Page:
the language of passion be taught, 703.
Great orators were never made in the
schools of oratory, 705. Other facts
confirmatory, 706. Methods of cuiti-
vating oratory, 708.
Owen, John J., D.D. Notes on Thucy-
dides' History of the Peleponessian
War, noticed. 565.
Peninsular War, Story of the, by General
Charles William Vane, 751.
Philosophy, Fundamental, from the Ger-
man of W. T. King, noticed, 567.
Pioneer History, by S. P. Hildreth, 705.
Plumer, William S., D. D. His Bible
true and Infidelity wicked, 752.
Pond, Enoch, D. D. Republican Ten-
dencies of the Bible, 283.
The Justice of God, 586.
Porter, Noah, Jr., Prof. A Plea for Li-
braries, with especial reference to the
wants of Western institutions, 166.
Power of the Soul over the Body, by Geo.
Moore, M. D., noticed, 747.
Pulpit Eloquence, as affected by Divine In-
fluence, by Prof. J. Few Smith, 571.
Eloquence held in high estimation,
572. Dependence on Divine influence
not inconsistent with effort to attain to
the best mode of preaching, 573. It
should call out every energy, 576.
Demosthenes' power, 577. Facts sus-
tain the above views, 579. Pulpit elo-
quence rightly affected by this doc-
trine, 580. Preachers ought to study
eloquence, 582. The relation of rhe-
toric in theological training, 583.
Puritans, Ecclesiastical Discoveries of,
by Rev. G. B. Cheever, D. D.
wards' History of Redemption. 2.
Carlyle's work on Oliver Cromwell, 5.
D'Aubigne's vindication, 5. Niles'
History of the Puritans, 7. Spirit of
the Reformers, 13. Exodus of the
Pilgrim Fathers, 14. John Robinson,
17. The embarkation, 20. The Land-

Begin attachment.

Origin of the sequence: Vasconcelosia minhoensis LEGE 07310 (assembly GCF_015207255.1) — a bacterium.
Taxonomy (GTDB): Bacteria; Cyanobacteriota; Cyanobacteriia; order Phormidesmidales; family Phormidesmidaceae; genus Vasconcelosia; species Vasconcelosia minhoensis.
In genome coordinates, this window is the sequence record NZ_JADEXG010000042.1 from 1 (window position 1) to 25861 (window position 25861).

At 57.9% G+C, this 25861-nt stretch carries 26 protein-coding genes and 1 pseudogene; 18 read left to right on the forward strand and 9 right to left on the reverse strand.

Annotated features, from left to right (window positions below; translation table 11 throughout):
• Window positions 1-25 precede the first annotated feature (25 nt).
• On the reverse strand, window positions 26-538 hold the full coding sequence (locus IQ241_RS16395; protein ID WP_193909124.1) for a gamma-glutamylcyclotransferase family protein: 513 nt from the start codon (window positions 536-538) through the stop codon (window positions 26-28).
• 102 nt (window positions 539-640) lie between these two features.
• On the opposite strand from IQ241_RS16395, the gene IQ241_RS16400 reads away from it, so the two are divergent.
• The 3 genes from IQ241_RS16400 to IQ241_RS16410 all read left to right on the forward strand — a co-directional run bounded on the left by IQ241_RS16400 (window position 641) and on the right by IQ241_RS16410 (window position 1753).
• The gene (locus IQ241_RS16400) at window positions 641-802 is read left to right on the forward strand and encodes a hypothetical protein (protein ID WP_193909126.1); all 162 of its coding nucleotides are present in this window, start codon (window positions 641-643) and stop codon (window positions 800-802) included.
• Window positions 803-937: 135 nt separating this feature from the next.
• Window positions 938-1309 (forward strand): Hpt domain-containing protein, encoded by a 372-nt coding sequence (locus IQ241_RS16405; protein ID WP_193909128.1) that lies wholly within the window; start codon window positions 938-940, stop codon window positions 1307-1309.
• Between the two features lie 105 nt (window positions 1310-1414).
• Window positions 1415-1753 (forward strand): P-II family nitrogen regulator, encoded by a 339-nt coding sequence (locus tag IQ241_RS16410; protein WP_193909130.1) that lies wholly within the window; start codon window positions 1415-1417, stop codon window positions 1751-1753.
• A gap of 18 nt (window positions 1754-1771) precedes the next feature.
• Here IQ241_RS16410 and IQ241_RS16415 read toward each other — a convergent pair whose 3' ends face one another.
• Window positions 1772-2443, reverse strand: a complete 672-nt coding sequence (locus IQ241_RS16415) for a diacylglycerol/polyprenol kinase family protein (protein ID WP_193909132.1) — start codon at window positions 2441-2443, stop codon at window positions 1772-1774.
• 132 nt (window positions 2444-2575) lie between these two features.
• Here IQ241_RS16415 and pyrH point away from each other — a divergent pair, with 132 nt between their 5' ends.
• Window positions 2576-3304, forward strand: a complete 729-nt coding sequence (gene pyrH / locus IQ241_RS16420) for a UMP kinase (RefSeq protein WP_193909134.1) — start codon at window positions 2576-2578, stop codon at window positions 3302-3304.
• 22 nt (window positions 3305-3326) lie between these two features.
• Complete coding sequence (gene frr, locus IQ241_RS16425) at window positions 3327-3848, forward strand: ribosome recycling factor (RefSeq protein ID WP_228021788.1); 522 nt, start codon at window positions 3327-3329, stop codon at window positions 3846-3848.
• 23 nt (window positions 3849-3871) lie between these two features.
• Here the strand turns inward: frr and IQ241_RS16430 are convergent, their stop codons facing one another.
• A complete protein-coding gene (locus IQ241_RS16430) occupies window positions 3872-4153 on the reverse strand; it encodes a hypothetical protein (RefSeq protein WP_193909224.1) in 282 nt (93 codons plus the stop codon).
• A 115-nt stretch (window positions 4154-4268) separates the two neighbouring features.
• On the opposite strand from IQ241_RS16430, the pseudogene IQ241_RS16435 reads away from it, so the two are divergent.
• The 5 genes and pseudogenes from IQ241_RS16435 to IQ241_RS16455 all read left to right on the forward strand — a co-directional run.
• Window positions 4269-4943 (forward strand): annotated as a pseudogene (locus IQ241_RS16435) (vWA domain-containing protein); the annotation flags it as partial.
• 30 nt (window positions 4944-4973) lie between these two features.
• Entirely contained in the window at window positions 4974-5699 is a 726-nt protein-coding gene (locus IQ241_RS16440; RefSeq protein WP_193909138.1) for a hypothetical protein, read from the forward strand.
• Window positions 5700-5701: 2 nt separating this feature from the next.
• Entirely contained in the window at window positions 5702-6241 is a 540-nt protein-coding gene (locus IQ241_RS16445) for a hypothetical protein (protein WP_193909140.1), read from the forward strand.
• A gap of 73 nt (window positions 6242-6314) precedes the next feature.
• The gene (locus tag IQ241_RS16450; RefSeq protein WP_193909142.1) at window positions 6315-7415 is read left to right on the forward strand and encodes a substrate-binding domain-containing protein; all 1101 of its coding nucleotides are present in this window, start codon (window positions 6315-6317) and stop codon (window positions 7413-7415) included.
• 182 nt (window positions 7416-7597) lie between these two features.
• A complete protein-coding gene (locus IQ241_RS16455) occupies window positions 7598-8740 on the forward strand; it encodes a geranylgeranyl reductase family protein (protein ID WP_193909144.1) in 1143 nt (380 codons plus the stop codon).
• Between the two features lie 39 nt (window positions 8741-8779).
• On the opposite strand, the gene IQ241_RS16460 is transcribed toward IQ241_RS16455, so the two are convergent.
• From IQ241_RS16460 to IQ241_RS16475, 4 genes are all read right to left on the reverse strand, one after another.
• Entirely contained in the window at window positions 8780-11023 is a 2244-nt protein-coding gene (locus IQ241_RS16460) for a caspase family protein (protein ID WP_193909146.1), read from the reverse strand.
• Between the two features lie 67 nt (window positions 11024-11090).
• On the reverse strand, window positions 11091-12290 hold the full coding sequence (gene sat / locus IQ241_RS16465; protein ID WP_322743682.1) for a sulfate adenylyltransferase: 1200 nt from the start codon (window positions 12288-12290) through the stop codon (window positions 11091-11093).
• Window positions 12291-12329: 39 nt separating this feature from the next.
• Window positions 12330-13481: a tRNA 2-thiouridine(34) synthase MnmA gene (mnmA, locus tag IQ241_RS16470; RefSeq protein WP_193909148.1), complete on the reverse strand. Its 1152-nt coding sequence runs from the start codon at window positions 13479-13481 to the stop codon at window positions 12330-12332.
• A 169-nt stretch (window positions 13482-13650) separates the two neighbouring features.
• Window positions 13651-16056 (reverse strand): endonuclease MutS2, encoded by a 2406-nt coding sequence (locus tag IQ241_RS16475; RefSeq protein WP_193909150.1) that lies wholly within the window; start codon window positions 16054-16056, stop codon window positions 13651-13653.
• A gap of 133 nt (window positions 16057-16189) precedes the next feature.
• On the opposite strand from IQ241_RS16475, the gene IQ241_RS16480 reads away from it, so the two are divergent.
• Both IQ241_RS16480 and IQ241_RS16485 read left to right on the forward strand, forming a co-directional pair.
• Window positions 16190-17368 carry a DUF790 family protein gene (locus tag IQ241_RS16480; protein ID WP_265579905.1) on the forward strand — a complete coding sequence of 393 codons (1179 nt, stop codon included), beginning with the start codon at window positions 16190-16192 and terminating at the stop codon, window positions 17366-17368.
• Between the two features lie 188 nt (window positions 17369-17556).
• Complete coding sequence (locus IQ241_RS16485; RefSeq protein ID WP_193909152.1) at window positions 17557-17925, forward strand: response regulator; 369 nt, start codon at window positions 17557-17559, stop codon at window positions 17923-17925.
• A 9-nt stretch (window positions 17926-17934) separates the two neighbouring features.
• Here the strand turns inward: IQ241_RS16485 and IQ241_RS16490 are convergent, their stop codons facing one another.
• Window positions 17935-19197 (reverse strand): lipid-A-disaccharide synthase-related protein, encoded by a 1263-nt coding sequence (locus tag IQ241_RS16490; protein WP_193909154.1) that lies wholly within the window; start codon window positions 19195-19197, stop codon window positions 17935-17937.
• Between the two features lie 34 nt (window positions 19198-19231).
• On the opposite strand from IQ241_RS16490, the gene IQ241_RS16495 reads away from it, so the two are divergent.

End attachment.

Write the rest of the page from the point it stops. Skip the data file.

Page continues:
ing, 21. The principles wrought out
by the Puritans, 27. As to the true
nature of the church, 28. The falla-
cies which have prevailed, 30. As
to the freedom of the church, 33.
Christ's kingdom not of this world, 34.
Unity of the church taught by the dis-
cipline of the Puritan Fathers, 44.
The rule of the church, 49. The true
mission of the church is to give the
Word of God to the world, 54. Dis-
cipline by which the Puritans were
taught the true life and dependence of
the church, 57. Singular objection
raised to the American mission in
Turkey, 60. Blessings secured through
the instrumentality of our Puritan an-
Cromwell's true charac-
Redemption-Its Glory, by the Editor,
521. Dick's views, 523. The Bible
representation of Redemption, 524.
Edward's views, 526. Harris' ditto
and Jenkyn, 557. Redemption the
ultimate end of God's works, 229
The Plan of Redemption and its his-
tory illustrative of its glory, 531. The
Resurrection further declares it, 537.
Bearing of the Judgment on the uni-
verse, 539. The sentence of the
Judgment do., 546. The Separation
do., 548. The Rewards and Punish-
ments of the future world an illustra-
tion, 550. Redemption honors our
world, 552. Glory and dignity of the
Religion of Merit and Religion of Grace,
by Rev. R. W. Hill, 478. First cha-
racteristic, 479. Second, 480. Third,
483. Fourth, 485. Fifth, 486. Sixth,
488. Seventh, 489. The two sys-
tems of doctrine manifest, 490. Re-
veals the nature of the conflict, 492.
shows the necessity of a learned and
pious ministry, 493.
Revelation, a Key to the Book of, by Rev.
J. M. Macdonald, noticed, 567.
Revolutionary Spirit, the, by Prof. Tay-
ler Lewis, LL.D., 670. Conservatism,
false and true, 671. A liberal spirit,
673. The right of revolution not
denied, 675. The great problem of
political philosophy, 676. Character
of the recent French revolution, 678.
A prevalent heresy, 680. Church and
state, 682. Revolutionary Spirit a
great obstacle to Christianity, 684
Time and Christianity the great re-
formers, 688. Individualism a radical
tendency, 690. We are in no danger
of feudalism, 693. Have we made
progress, 694. Political virtue is at a
low ebb, 695. The cause, 696. The
remedy proposed, 697.
Robbins, R., D. C. His Xenophon's Me-
morabilia of Socrates, noticed, 187.